CC BY-SA, © John Ferguson - geograph.org.uk/p/1199210
Millhouse was an ideal location for a gunpowder works- not only did it have a local population to provide labour, it had easy access to the sea for power, processing and transport. Most important of all, it was secluded- an essential consideration for such a dangerous industry.
The works at Millhouse operated between 1842 and 1922 and were the biggest in Scotland, employing up to 150 people at a time as general labourers, carters, timekeepers, packers, mechanics, smiths and coopers. It was an essential local employer as well as recruiting labour from elsewhere- the 1861 Census shows that many of the workers came from the Glasgow area and as far away as England. It was dangerous work and there were frequent accidents including accidental explosions. At least 22 workers are known to have died. The 1875 Explosives Act introduced some regulations aimed at making the manufacture of gunpowder safer.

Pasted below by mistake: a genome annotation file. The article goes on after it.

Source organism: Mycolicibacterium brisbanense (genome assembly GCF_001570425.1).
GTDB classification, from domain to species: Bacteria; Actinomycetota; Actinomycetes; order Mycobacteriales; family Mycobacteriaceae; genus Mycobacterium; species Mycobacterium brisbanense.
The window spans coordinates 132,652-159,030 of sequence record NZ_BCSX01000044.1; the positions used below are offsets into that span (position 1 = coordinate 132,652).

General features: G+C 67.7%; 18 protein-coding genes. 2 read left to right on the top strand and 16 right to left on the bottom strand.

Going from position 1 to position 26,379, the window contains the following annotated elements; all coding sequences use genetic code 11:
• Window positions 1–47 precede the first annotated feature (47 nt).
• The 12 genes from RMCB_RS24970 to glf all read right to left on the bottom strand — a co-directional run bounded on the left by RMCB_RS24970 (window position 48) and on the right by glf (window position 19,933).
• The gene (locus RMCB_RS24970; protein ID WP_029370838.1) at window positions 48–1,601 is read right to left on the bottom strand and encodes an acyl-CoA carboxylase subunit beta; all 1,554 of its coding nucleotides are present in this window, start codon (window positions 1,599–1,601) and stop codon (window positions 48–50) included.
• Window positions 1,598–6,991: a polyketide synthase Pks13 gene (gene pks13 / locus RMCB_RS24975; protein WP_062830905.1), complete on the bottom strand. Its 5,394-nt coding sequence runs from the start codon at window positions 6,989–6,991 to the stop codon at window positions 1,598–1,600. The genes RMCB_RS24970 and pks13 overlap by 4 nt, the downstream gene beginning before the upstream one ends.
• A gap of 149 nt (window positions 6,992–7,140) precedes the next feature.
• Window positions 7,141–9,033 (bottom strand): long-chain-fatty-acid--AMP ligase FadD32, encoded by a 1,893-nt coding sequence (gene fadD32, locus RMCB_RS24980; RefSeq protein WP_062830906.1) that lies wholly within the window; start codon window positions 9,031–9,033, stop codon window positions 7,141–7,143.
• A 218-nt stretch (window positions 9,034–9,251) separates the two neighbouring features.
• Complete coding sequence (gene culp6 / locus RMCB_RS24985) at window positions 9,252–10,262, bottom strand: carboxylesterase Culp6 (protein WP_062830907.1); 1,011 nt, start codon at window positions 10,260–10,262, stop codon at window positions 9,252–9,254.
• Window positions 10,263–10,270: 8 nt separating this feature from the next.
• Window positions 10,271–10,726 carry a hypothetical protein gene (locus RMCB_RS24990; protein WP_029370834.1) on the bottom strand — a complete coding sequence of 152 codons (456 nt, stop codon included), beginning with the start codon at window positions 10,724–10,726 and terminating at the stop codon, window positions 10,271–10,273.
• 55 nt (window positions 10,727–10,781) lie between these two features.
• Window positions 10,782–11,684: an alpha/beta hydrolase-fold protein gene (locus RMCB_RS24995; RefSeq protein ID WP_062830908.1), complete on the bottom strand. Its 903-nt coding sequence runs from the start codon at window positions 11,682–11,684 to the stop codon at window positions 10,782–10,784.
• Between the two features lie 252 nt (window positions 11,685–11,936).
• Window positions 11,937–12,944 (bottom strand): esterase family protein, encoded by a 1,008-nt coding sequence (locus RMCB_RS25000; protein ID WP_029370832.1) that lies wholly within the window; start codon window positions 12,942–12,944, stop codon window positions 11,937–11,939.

Once the gunpowder was ready it was transported to the nearby ‘Black Quay’ at Kames where it was shipped out to waiting vessels, moored far away from the shore in case of an explosion. One estimate suggests that 12 tons of gunpowder was shipped out daily, some of which was transported as far afield as New Zealand.
The works shut down in 1921. Some ruins are visible and a monument, including a small cannon and timekeeping bell, commemorates those who were killed.
More stories about the powder works can be found in Tighnabruaich Recollections, Kilfinan Parish History and Memories and Kilfinan Walks History and Reminiscenses, published on the website of the Tighnabruaich District Development Trust.
More information on visiting the area can be found here.